call ‘Players Parallels’ which is where we gave each participant all five of their /5 autograph parallels.
We are going to continue including Players Parallels in other (hopefully all) zerocool sets, as we think set
participants should own some of their most valuable cards.
For an excessively thorough review of the theory and mechanics of Blind Dutch Auction, please direct your
browser to our VeeFriends
, which tells you everything you need to know about how these auctions work and why they represent
the most fair and efficient pricing model on offer. Here, let’s simply proceed directly to the actual
jackass auction results.
Regular readers will recall the following graphic that we used for VeeFriends, which now includes all the
key metrics from the jackass auction:
Over the course of the three-day auction we saw 16,815 bids on the 9,500 boxes for sale. These bids ranged
from a low of $1 to a high of $5,000. In a BLIND DUTCH AUCTION, every winner pays the same amount - the
clearing price - which is defined as the lowest winning bid. In this case, the 9500th bid was the clearing
price - which was for $101 - and so everyone paid $101. This means that more than 95% of the winning bidders
(9,070) paid less than what they bid. Collectively, winners saved a combined total of $1,518,564 compared to
what they were willing to pay. The remaining 5% (430) who all bid $101 paid exactly what they bid and not a
Everyone paid the same amount, no one paid more than they wanted to, and nearly everyone (95%) actually
paid less than what they wanted to (including the person who bid $5,000; they saved $4,899 per box!!). The
BLIND DUTCH AUCTION is a beautiful thing.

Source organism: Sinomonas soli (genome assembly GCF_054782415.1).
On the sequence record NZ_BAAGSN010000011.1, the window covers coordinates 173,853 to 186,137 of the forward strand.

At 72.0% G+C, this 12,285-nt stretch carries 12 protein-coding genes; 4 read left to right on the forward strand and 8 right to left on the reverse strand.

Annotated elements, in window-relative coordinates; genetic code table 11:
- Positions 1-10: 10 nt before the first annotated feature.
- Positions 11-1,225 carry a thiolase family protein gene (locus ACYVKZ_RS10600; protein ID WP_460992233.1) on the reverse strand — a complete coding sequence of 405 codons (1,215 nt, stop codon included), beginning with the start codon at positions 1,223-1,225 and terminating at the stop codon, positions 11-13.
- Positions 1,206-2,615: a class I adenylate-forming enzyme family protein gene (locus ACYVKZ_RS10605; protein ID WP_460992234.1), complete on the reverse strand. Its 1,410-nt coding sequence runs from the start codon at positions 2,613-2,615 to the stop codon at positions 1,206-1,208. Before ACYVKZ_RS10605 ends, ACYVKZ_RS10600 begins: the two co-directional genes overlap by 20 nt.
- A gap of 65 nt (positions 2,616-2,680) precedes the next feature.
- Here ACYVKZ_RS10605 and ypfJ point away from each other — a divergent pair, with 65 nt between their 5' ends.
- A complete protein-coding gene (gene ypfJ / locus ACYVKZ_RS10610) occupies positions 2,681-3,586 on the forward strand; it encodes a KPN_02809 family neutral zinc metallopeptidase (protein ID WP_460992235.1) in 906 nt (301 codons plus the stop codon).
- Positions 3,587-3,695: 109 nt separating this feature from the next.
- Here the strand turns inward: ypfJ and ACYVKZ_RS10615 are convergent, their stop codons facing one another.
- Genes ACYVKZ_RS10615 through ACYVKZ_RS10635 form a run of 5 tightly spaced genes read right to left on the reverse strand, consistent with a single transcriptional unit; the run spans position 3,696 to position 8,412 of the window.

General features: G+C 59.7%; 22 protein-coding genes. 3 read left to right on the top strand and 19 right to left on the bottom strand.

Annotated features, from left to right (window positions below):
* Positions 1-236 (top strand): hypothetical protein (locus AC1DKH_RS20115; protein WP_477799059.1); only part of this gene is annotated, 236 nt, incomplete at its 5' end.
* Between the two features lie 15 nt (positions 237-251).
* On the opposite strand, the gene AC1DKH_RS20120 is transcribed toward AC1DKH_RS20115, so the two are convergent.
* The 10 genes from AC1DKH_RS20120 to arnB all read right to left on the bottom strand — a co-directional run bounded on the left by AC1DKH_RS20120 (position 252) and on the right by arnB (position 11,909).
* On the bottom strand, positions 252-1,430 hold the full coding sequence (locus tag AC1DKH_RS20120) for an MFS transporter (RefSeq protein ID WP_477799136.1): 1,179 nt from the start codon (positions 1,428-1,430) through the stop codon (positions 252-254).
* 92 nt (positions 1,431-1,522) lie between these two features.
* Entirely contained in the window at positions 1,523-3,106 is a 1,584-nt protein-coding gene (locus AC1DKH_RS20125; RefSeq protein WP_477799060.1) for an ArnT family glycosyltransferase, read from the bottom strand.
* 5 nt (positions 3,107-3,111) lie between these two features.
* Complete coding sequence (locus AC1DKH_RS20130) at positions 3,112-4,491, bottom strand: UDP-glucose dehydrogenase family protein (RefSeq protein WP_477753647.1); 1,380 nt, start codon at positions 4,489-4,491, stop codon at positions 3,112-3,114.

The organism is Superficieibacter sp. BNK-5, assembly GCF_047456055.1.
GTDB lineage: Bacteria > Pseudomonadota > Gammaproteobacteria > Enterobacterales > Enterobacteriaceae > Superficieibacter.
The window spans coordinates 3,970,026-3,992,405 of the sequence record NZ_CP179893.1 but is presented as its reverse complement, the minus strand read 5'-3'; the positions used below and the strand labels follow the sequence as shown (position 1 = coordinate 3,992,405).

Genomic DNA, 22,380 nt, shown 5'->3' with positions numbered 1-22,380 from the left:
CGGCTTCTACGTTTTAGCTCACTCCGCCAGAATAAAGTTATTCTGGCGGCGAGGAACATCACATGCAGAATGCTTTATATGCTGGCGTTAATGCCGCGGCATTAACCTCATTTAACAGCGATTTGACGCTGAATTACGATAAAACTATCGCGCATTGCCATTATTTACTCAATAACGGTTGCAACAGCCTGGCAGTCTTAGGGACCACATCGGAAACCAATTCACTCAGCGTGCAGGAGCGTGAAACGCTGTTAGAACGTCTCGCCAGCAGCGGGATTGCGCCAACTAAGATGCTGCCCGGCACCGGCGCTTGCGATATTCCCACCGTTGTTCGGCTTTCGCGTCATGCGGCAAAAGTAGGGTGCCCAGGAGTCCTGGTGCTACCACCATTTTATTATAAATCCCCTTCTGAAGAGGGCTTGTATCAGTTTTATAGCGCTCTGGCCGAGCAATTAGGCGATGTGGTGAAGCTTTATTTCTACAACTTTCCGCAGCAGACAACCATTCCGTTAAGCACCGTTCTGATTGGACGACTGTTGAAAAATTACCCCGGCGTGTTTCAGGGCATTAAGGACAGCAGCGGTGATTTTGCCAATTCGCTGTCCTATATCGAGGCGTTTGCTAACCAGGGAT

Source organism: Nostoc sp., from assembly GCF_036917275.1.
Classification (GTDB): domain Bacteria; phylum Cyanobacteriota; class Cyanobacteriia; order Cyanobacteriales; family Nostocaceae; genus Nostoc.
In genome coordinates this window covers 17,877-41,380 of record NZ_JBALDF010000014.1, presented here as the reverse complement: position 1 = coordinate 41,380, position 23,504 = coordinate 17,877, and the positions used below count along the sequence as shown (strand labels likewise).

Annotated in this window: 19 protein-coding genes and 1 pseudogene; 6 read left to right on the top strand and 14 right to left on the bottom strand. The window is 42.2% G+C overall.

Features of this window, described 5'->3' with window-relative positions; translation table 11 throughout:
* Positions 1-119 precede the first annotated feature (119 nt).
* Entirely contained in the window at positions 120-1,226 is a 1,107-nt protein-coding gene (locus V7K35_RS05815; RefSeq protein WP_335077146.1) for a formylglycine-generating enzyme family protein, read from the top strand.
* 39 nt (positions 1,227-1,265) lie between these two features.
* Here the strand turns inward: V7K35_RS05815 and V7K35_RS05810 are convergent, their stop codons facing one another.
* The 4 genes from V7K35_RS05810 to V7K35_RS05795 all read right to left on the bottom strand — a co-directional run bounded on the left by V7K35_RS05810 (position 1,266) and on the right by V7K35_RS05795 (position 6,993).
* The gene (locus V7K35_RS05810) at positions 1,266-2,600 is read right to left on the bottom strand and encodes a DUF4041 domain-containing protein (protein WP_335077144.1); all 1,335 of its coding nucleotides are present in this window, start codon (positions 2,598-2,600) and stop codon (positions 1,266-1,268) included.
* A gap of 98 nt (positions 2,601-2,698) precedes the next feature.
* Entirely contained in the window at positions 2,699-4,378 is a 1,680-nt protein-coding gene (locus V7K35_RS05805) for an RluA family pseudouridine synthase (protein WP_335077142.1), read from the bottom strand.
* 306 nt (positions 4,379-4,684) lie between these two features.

Here’s a chart showing the distribution of bids across different price points:
You can see there was quite a bit of variation in bid amount. Many bids fell into the lower range, with
3,385 bids under $50 and another 2,826 between $50-$99. But there was also significant activity at the high
end too: nearly 5,000 bids came in above $200, and nearly 1,000 bids were above $500. Clearly, there were
plenty of bidders who saw significant value in this set, which will likely translate into strong upward
pressure on the secondary market. And again, the great part of the BLIND DUTCH AUCTION is that you can have
a wide range of demand and interest, yet at the end of the day, everyone pays the same amount.
Now, you might notice that the clearing price for the jackass auction ($101) was much, much lower than the
clearing price for our inaugural VeeFriends auction ($2,150). Why such a big difference?
Well, it all comes back to supply and demand. Compared to VeeFriends, we released a much higher supply of
jackass boxes (9,500 vs 800 - a 12x difference). There was also slightly less demand this time around, with
16,815 total bids for jackass vs 22,644 total bids for VeeFriends. So it’s hardly a surprise that the
clearing price was a whole lot lower.
As a result, we believe that the winners of this auction got an absolute steal on the boxes. And the early
activity on the secondary market suggests that this view is correct: the average resale price on
right now is $300,
and eBay sales are all well above the clearing price. Further, because there were fewer bids and a lower
clearing price, a significant portion of the stock (about 2/3) ended up in the hands of the largest
breakers. They clearly saw the potential here. Fewer hobby shops and individual collectors than we expected
participated in the auction, but we do imagine there will be a learning curve here. We understand it can be
hard to first understand cards, and then try and estimate a value for the boxes. Going forward, we’ll
continue to educate and explain as best we can, such that every stakeholder in the hobby feels confident
We value the feedback of the community, and we’re 100% committed to improving every aspect of everything we
do. We’re a company run by avid card collectors: the drive to create great products, build great experiences,
and help bring the hobby forward - it’s both our duty and our passion.
Thank you for your feedback so far. Whether via email or text, social or DM, message board or forum, the
posts or comments, in person or remote - we appreciate everyone who has taken even a minute of their day to
share thoughts on jackass, VeeFriends or anything we’ve done. And we want more. The best way to reach us is
- please send any comment, suggestion, question, advice, joke, meme - whatever. We want to hear it all.
Thank you all for your trust and support. Stay tuned to our socials for all things zerocool, including